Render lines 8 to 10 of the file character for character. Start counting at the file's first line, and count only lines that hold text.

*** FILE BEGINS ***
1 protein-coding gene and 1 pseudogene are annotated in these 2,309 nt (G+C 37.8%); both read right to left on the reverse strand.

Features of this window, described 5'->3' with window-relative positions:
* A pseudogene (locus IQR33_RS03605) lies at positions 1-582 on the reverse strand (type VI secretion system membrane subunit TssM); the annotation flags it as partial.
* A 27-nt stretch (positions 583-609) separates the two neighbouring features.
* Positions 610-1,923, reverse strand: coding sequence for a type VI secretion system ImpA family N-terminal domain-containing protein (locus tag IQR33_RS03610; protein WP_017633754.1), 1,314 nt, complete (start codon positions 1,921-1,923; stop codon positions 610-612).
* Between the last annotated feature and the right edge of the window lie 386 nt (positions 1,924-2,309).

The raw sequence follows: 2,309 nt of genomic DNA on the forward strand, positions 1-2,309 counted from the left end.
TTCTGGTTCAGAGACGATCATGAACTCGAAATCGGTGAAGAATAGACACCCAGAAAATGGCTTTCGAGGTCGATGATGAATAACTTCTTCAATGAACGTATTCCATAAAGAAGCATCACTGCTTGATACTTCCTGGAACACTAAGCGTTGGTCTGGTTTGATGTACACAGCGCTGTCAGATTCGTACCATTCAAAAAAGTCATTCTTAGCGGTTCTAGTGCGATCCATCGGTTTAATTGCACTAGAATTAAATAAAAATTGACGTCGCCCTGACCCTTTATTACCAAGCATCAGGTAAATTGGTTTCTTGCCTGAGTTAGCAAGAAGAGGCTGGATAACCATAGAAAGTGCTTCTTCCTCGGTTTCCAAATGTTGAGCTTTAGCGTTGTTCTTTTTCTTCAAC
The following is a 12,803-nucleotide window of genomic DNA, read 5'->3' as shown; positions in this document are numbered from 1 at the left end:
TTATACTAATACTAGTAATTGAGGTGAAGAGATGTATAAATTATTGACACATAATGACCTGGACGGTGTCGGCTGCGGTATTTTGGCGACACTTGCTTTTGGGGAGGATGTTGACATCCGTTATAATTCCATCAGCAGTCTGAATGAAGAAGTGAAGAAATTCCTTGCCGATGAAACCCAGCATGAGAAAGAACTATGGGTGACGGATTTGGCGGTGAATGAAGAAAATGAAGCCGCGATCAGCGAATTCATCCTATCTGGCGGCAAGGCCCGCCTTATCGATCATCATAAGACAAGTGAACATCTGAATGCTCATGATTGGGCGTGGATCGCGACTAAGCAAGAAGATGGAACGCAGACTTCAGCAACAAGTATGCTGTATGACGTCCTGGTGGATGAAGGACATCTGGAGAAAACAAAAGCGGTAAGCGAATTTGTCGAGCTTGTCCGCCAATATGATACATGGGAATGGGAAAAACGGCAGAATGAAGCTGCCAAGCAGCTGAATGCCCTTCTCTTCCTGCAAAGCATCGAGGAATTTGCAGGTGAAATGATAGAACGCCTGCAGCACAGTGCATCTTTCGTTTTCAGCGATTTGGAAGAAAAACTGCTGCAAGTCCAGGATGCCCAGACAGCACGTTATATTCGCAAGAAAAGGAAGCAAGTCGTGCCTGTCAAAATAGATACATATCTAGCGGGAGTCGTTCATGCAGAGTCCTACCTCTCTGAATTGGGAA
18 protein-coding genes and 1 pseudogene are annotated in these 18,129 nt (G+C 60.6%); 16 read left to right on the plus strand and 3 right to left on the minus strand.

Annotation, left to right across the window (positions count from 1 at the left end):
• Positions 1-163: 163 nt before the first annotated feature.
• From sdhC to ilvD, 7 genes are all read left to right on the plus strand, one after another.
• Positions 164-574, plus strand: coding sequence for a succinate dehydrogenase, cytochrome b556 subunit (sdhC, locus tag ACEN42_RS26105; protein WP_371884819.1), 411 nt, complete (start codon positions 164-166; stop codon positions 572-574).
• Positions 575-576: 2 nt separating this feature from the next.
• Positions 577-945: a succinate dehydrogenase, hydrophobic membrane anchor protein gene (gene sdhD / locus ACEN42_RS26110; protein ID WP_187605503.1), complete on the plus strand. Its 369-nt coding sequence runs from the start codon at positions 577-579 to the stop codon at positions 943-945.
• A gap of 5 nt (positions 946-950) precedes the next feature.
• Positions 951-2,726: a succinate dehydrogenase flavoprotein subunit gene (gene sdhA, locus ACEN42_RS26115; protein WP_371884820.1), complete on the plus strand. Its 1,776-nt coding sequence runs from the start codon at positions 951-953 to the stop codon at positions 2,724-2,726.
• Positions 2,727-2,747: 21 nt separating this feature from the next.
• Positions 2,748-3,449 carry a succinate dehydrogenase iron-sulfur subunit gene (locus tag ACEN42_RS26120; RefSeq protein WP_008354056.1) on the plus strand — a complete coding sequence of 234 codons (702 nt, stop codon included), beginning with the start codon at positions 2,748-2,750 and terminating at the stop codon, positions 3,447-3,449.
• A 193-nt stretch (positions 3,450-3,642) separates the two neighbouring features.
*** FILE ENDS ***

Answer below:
TTCTGGTTCAGAGACGATCATGAACTCGAAATCGGTGAAGAATAGACACCCAGAAAATGGCTTTCGAGGTCGATGATGAATAACTTCTTCAATGAACGTATTCCATAAAGAAGCATCACTGCTTGATACTTCCTGGAACACTAAGCGTTGGTCTGGTTTGATGTACACAGCGCTGTCAGATTCGTACCATTCAAAAAAGTCATTCTTAGCGGTTCTAGTGCGATCCATCGGTTTAATTGCACTAGAATTAAATAAAAATTGACGTCGCCCTGACCCTTTATTACCAAGCATCAGGTAAATTGGTTTCTTGCCTGAGTTAGCAAGAAGAGGCTGGATAACCATAGAAAGTGCTTCTTCCTCGGTTTCCAAATGTTGAGCTTTAGCGTTGTTCTTTTTCTTCAAC
The following is a 12,803-nucleotide window of genomic DNA, read 5'->3' as shown; positions in this document are numbered from 1 at the left end:
TTATACTAATACTAGTAATTGAGGTGAAGAGATGTATAAATTATTGACACATAATGACCTGGACGGTGTCGGCTGCGGTATTTTGGCGACACTTGCTTTTGGGGAGGATGTTGACATCCGTTATAATTCCATCAGCAGTCTGAATGAAGAAGTGAAGAAATTCCTTGCCGATGAAACCCAGCATGAGAAAGAACTATGGGTGACGGATTTGGCGGTGAATGAAGAAAATGAAGCCGCGATCAGCGAATTCATCCTATCTGGCGGCAAGGCCCGCCTTATCGATCATCATAAGACAAGTGAACATCTGAATGCTCATGATTGGGCGTGGATCGCGACTAAGCAAGAAGATGGAACGCAGACTTCAGCAACAAGTATGCTGTATGACGTCCTGGTGGATGAAGGACATCTGGAGAAAACAAAAGCGGTAAGCGAATTTGTCGAGCTTGTCCGCCAATATGATACATGGGAATGGGAAAAACGGCAGAATGAAGCTGCCAAGCAGCTGAATGCCCTTCTCTTCCTGCAAAGCATCGAGGAATTTGCAGGTGAAATGATAGAACGCCTGCAGCACAGTGCATCTTTCGTTTTCAGCGATTTGGAAGAAAAACTGCTGCAAGTCCAGGATGCCCAGACAGCACGTTATATTCGCAAGAAAAGGAAGCAAGTCGTGCCTGTCAAAATAGATACATATCTAGCGGGAGTCGTTCATGCAGAGTCCTACCTCTCTGAATTGGGAA